Following the meeting, Transport Secretary Patrick McLoughlin said, “I am pleased to see the overwhelmingly positive reaction to our first ever road investment strategy, which includes a £350 million upgrade to the A27. This is part of an ambitious £15 billion plan to triple levels of spending on England’s roads by the end of the decade. This includes within it a commitment to spend around £75m ‎on the right scheme to deliver improvements East of Lewes, irrespective of any decision on Gatwick.

“This government has a long term plan to secure the country’s future and improving connectivity across the south east is a key part of our vision.”

However, MP for Lewes Norman Baker, said, “I will be asking the Secretary of State why the meeting is taking place in Eastbourne, when it effects my constituents.”

He said he welcomed ‘ the fact there is money for improvements’ but would not support a ‘dual carriageway designed by the people of Eastbourne and Brighton’.

He also said he did not agree with ‘unelected politicians drawing lines on maps without even discussing it’ with the community it directly affects.

Stephen Lloyd MP added, “I was delighted to hear that the Dft Secretary of State Patrick McLoughlin was to visit Eastbourne to discuss the A27, though truth to be told slightly surprised, as the promised £75m represents only .0005% of the £15bn Infrastructure Bill road spend. He had nothing new to offer at the meeting, none of the money is to be used anytime soon as the Department hasn’t made up its mind what to actually spend it on, and an official confirmed to me that even if it is spent, it will be in the second tranche of work after 2020, with further consultation! Afterwards I did wonder whether his visit was more to do with the Conservatives spending a fortune trying to win Eastbourne back at the General Election than anything constructive around trying to actually deal with our dreadful road. We’ll know soon enough, but I am pretty confident Eastbourne will shortly be seeing numerous pictures of Mr McLoughlin and the Tory candidate in the leaflets they are flooding our town with. On the basis that nothing new came out at the meeting and the Secretary of State was accompanied by, if memory serves me right, at least four departmental officials, I will be writing to the Head of the Civil Service to clarify whether or not his visit was at the expense of the taxpayer or Conservative Central Office?”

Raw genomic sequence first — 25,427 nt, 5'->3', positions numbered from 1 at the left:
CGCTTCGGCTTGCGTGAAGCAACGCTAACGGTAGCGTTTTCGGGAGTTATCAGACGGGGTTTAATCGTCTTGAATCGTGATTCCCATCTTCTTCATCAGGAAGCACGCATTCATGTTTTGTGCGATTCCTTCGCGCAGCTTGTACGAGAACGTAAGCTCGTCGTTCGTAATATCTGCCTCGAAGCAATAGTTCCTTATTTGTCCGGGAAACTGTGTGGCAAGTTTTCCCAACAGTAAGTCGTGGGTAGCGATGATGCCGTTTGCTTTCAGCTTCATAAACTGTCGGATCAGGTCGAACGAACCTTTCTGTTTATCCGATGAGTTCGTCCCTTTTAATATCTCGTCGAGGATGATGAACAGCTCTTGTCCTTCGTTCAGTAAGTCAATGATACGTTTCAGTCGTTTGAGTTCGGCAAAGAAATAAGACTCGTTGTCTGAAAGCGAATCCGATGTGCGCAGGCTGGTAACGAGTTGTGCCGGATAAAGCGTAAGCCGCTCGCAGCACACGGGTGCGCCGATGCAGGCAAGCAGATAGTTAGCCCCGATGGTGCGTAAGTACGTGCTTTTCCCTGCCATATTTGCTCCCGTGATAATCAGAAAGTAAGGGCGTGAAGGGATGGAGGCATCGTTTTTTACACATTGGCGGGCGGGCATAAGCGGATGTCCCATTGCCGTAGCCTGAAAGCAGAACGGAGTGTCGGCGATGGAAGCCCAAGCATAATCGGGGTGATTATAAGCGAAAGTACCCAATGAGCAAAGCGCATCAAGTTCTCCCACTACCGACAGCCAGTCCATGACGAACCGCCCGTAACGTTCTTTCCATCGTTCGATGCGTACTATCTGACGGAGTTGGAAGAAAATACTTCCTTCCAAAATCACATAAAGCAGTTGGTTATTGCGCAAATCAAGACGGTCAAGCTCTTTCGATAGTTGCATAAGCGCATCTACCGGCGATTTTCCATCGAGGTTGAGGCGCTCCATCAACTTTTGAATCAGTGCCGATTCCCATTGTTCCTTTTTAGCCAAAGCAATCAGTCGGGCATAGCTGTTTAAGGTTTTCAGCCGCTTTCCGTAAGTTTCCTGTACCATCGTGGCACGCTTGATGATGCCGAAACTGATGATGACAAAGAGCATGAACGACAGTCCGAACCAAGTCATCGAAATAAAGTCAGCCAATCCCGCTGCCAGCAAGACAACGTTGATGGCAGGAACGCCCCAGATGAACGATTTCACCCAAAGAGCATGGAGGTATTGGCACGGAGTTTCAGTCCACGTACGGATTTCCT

Conservative candidate for Eastbourne Caroline Ansell, said, “The Secretary of State was able to give – again - absolute assurance that the £75m set aside for A27 improvement Polegate to Lewes is in no way dependent on a decision (due in the Spring) in favour of a Gatwick second runway.

“We were able to confirm that game-changing local plans such as the development of the port in Newhaven or our own ambitions around a new conference centre complex at the Devonshire Park, could open the door to additional funding. We need to build the case around visitor numbers and I’m pleased to say we have already made an excellent start on this.

“What was apparent around the table is that there are two distinct schools of thought on how to improve safety and journey times – a new road or improvements to the existing road. What we need is consensus and partnership. Work needs to start on options.

“There are concerns, voiced by those who came in protest, that improving public transport is not being factored in – it is. And, as the Secretary of State said, ‘buses need good roads.’”